Conservative critics of the antislavery movement in the North often accused its adherents of unthinking radicalism. By making slavery an issue, they threatened the Union and caused the fraught politics that they then cited as cause for action. Sumner turned that around, arguing that by ending the slavery question as the free soilers wished, they would banish all the disturbing radicalism. With it penned up in the South, slavery could no longer make and unmake presidencies. It would continue there, true enough, but “we are in no sense responsible” for that.

Then Sumner returned to his dark times theme. Looking back on an almost perfect series of defeats, he consoled the faithful:

Amidst all apparent reverses, notwithstanding the hatred of enemies or the coldness of friends, he [the antislavery man] has the consciousness of duty done. Whatever may be existing impediments, his is also the cheering conviction that every word spoken, every act performed, every vote cast for this cause, helps to swell those quickening influences by which Truth, Justice, and Humanity will be established upon earth.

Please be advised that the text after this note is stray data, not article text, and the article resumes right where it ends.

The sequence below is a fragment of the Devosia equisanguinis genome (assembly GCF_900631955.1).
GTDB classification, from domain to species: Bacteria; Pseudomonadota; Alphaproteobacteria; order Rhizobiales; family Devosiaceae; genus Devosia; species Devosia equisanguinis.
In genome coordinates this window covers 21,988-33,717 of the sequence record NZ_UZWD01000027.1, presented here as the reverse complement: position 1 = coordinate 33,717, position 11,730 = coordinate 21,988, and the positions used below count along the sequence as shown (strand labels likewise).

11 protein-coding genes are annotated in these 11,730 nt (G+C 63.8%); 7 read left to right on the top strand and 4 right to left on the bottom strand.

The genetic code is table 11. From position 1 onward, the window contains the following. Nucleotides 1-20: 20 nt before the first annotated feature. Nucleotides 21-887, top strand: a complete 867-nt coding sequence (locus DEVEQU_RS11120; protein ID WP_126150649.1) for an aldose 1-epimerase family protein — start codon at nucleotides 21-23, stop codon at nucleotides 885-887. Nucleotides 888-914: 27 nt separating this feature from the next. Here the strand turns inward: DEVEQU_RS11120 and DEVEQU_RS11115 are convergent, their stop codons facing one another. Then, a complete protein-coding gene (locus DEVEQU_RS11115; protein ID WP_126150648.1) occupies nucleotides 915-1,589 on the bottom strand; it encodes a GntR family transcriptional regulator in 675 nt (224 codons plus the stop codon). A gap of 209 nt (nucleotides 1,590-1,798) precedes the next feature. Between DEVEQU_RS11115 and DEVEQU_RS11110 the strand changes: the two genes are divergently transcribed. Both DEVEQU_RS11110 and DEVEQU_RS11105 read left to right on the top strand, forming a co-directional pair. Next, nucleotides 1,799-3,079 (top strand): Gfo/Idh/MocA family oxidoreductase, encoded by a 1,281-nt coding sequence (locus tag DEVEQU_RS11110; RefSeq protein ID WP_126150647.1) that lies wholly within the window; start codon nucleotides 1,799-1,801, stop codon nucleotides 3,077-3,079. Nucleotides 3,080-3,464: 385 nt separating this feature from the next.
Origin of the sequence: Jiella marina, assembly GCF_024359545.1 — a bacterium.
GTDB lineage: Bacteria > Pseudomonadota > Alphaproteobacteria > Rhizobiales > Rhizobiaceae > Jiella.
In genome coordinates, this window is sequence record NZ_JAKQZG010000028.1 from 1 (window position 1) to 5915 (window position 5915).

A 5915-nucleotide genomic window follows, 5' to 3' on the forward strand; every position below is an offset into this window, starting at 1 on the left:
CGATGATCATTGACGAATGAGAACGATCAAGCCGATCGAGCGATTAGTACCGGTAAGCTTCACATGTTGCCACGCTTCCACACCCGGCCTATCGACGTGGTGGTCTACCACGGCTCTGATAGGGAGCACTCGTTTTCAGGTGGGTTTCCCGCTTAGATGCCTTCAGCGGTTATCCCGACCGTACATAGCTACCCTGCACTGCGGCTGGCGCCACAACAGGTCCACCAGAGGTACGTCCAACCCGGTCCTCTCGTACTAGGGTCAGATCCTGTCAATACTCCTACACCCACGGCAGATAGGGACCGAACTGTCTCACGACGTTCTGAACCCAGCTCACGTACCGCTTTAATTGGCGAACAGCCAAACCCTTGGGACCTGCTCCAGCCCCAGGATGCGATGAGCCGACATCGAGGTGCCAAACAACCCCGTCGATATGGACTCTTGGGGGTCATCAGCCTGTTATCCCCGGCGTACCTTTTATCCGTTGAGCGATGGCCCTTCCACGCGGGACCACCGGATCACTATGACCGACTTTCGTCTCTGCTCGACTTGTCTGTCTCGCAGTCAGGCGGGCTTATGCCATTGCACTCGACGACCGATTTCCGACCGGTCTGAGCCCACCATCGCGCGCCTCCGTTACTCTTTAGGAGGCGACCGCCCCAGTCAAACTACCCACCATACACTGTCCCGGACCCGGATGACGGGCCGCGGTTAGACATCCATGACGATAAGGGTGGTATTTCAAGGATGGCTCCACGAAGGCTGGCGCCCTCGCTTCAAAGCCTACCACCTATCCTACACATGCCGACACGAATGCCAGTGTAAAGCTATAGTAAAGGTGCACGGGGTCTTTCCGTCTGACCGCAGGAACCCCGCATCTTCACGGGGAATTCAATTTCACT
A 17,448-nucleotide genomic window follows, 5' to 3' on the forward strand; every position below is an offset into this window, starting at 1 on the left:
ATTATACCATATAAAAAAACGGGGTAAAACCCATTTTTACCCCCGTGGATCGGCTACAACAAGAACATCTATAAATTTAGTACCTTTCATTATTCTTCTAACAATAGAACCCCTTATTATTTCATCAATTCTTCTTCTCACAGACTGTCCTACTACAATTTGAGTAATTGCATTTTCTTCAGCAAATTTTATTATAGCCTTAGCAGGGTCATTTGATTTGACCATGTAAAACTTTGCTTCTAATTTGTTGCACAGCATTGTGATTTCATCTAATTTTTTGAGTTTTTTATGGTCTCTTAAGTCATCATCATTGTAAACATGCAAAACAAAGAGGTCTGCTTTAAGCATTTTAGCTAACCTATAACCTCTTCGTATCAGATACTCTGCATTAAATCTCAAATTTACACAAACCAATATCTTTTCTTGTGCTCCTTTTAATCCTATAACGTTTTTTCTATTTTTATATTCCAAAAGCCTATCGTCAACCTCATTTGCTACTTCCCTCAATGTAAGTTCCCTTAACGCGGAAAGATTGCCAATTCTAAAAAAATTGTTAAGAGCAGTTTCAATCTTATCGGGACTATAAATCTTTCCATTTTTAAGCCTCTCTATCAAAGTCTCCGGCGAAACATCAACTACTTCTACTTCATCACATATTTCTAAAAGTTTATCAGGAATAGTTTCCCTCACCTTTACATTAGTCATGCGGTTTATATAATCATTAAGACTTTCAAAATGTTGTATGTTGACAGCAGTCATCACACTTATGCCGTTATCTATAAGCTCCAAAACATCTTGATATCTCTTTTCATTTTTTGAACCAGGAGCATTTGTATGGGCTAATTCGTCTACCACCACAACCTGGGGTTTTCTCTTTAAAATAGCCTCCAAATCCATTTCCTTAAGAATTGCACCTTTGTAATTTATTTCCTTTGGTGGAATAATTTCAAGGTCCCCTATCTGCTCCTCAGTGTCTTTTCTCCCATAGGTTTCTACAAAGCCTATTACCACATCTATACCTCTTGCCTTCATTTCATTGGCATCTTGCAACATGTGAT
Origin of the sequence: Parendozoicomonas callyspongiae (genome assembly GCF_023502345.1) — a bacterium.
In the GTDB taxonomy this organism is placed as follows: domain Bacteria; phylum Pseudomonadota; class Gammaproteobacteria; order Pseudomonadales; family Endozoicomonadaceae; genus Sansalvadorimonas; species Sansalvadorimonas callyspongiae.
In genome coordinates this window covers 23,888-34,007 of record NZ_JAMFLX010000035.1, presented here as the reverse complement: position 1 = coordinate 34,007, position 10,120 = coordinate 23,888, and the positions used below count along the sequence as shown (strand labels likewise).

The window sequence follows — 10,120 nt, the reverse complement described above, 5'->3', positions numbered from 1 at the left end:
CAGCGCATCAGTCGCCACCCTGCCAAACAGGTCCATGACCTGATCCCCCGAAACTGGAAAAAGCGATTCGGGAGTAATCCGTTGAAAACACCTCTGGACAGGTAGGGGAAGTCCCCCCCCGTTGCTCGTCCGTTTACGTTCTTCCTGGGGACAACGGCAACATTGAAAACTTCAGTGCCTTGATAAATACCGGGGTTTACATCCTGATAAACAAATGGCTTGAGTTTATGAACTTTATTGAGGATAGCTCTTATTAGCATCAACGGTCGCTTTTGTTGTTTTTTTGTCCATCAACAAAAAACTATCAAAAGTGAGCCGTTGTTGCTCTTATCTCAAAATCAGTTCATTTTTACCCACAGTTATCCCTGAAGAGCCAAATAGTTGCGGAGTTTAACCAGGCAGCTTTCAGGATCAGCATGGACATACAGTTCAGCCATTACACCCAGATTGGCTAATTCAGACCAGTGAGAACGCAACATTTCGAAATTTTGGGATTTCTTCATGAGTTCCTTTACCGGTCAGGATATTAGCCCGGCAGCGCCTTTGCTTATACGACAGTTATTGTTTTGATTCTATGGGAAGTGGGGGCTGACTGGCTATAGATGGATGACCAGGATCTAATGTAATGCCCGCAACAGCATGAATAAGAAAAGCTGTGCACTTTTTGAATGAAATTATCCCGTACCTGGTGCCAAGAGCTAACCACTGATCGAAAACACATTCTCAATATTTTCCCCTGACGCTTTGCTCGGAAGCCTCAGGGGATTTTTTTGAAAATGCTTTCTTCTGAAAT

Politicians always say things like this after painful losses. They go on to add that history has taken their side and the future belongs to their policies, just as Sumner did:

Others may dwell on the Past as secure. Under the laws of a beneficent God the Future is also secure, -on the single condition that we labor for its great objects.

The future belongs to us, if we take it.




Charles Sumner and the Fugitive Slave Law, Part Nine

Charles Sumner (Free Soil-MA)

Part 1, 2, 3 4, 5, 6, 7, 8 Text of the speech (page 140)